Ghosts of Pleasure Island


The dry summer of 2010 lowered the water levels of the ponds at Edgewater Office Park in Wakefield, Massachusetts, revealing 50 year old artifacts from the Pleasure Island amusement park (1959-1969) which once sat on the site.

Pleasure Island opened on June 22, 1959. It was built on 80 acres of swampland just off Route 128 in Wakefield. The amusement/theme park featured dark rides, as well as a Pirate Boat Ride and the park’s signature “Moby Dick Hunt” whaleboat ride, where a giant fiberglass white whale would surface, spout water, and then sink back into the depths.

Heron flies over schooner hull
A Great Blue Heron flies over the remains of the hull that was once a schooner that sat in the pond that was home to the Pirate Boat ride and the Moby Dick Hunt ride at Pleasure Island (1959-1969) in Wakefield, Massachusetts.

Moby Dick Ramp
The ramp that was used to lower the giant fiberglass "Moby Dick" into the water at the Pleasure Island theme/amusement park (1959-1969) in Wakefield, Massachusetts. The rusted metal rail that can be seen at the lower end of the ramp was part of an elaborate underwater system of tracks that controlled the whale’s movements and made it rise out of the water, thrilling park patrons who were taken out by boat on a "Moby Dick Hunt."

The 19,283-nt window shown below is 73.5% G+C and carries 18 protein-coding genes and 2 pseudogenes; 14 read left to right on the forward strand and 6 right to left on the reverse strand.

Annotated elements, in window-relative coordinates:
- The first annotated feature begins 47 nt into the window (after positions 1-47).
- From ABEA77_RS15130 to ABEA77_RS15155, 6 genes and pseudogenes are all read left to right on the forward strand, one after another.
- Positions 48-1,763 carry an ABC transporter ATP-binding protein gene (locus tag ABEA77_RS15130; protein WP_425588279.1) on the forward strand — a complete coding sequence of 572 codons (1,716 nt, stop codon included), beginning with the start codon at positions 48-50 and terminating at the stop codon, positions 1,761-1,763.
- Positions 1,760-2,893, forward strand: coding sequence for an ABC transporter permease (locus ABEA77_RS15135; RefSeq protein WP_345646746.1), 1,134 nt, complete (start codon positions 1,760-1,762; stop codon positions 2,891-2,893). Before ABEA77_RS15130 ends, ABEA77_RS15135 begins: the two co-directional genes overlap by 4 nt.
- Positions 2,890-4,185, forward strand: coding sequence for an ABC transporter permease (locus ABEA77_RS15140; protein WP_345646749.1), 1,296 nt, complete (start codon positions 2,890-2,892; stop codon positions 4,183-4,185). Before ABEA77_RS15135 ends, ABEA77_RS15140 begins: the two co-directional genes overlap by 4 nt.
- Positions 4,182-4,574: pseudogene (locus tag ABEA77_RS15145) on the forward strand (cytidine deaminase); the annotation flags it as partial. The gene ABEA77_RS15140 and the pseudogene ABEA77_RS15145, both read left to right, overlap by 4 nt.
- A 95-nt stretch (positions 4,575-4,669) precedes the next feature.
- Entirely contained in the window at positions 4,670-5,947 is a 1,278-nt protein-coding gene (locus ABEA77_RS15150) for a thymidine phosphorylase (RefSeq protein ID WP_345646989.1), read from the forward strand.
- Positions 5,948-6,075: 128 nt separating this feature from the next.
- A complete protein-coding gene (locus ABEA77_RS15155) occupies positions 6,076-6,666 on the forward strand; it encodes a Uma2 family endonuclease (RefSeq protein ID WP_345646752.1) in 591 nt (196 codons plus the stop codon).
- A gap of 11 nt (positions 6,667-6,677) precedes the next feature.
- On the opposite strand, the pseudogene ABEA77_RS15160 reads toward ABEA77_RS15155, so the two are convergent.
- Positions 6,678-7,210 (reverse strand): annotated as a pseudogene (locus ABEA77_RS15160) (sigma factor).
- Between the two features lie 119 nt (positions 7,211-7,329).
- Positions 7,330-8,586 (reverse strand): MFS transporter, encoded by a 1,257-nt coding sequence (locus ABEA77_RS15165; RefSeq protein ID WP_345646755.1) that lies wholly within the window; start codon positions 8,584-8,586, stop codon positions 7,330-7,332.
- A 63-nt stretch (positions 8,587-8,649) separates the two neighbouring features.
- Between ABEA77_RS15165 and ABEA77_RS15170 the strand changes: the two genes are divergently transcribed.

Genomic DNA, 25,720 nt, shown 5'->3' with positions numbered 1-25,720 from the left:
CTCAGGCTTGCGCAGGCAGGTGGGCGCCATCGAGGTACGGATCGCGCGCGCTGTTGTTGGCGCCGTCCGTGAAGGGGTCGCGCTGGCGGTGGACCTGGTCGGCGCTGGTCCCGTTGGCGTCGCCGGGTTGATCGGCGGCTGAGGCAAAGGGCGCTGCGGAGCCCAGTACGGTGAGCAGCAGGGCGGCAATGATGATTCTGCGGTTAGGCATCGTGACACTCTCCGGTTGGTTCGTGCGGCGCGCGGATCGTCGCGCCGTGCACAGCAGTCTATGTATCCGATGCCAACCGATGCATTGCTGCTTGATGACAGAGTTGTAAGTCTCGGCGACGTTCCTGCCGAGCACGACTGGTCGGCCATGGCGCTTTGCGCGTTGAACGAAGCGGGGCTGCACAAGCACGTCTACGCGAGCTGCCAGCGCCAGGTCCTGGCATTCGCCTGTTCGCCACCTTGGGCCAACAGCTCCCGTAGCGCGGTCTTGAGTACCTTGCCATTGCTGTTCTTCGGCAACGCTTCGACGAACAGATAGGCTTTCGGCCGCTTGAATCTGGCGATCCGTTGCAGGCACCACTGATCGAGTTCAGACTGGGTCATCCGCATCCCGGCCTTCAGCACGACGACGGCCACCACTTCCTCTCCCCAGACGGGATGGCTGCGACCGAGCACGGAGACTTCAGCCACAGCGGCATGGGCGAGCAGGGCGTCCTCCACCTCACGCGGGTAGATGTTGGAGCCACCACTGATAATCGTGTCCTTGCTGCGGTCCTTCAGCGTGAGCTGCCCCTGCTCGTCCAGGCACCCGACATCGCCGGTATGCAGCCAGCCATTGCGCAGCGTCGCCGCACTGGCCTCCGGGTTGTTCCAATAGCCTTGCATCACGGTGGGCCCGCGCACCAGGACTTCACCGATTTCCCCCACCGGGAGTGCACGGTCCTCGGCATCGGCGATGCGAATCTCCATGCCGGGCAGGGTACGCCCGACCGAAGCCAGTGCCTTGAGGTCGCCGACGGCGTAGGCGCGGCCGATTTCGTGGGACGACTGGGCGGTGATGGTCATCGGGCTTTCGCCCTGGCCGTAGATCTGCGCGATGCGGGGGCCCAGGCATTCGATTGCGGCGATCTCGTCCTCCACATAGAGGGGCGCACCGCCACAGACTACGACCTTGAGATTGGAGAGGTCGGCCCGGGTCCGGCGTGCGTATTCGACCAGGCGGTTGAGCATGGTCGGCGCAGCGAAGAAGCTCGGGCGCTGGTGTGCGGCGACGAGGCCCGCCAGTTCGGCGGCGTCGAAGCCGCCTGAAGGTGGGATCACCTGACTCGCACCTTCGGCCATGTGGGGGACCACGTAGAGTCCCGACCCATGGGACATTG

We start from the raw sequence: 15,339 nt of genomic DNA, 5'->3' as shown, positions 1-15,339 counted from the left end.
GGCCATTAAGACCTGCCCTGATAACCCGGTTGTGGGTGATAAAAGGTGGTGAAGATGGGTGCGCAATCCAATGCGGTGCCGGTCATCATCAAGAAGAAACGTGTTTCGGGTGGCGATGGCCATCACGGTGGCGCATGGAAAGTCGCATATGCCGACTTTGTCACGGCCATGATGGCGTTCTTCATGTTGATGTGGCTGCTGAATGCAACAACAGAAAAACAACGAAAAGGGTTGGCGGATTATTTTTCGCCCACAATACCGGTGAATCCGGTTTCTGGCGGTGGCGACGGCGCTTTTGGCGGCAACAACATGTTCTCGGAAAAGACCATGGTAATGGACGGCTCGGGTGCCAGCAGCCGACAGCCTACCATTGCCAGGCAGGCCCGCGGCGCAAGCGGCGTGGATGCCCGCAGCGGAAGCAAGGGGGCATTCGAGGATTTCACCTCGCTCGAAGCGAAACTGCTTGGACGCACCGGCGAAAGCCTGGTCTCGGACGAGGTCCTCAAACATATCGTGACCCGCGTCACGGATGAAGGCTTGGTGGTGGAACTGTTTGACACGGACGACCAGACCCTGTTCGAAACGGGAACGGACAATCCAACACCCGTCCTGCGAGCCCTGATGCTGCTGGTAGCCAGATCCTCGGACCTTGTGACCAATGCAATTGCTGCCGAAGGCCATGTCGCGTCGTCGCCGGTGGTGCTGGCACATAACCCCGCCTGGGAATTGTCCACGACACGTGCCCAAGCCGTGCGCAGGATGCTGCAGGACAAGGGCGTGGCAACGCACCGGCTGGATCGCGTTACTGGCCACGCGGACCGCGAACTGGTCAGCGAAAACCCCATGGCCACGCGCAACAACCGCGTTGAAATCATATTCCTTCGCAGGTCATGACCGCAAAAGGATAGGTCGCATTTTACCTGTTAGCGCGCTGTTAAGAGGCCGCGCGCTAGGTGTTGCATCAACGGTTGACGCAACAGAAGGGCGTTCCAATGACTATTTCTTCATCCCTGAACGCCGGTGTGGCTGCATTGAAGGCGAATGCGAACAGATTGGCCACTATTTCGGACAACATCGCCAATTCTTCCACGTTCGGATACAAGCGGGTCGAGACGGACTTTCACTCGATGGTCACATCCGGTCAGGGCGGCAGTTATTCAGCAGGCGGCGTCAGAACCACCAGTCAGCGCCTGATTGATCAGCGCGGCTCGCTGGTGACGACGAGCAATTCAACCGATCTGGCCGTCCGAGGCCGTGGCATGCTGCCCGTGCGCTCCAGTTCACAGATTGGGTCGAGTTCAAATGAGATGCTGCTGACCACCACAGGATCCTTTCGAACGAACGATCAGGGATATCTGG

Pirate Pilings
Wooden pilings that were part of the dock in “Pirate Cove” from which the Pirate Boat ride was launched are now visible.

Rhino Rail
The rusted metal rail track on the island in this lagoon was once used by the Pleasure Island amusement park to run a fake rhino out of the brush at the boats passing on their way to see the park’s signature attraction, Moby Dick.

Porpoise hardware
The rusted metal apparatus and concrete pad on this island were once part of a mechanism that caused fake porpoises to surface in the pond as boats passed by on their way to see Pleasure Island’s signature attraction, Moby Dick.

[Thanks to Bob McLaughlin, author of Images of America: Pleasure Island for the tip on the low water levels and the backgrounds on the artifacts.]

4 Responses to “Ghosts of Pleasure Island”

  1. 1 Danielle

    that’s awesome!!

  2. Wow. I’ve been to the pond a few times and seen the tracks and such, but have never seen the schooner like that. the water must have been mighty low. Like others, I have photos of the more complete rotting boat hull after the park closed and before it became an industrial park. (Of course, I was also there when it WAS an amusement park.) I’ve read many debates about whether or not Moby is still down there. Too bad the water wasn’t low enough to put that argument to rest. (Or was it?) 😉

  3. 3 Vicky

    Great photos! And the post is aptly named as I worked out here from 2006 – 2009 and this area is most definitely haunted!

  4. 4 Danny Sullivan

    Very informative. My father was one of the first due firefighters that fateful night.

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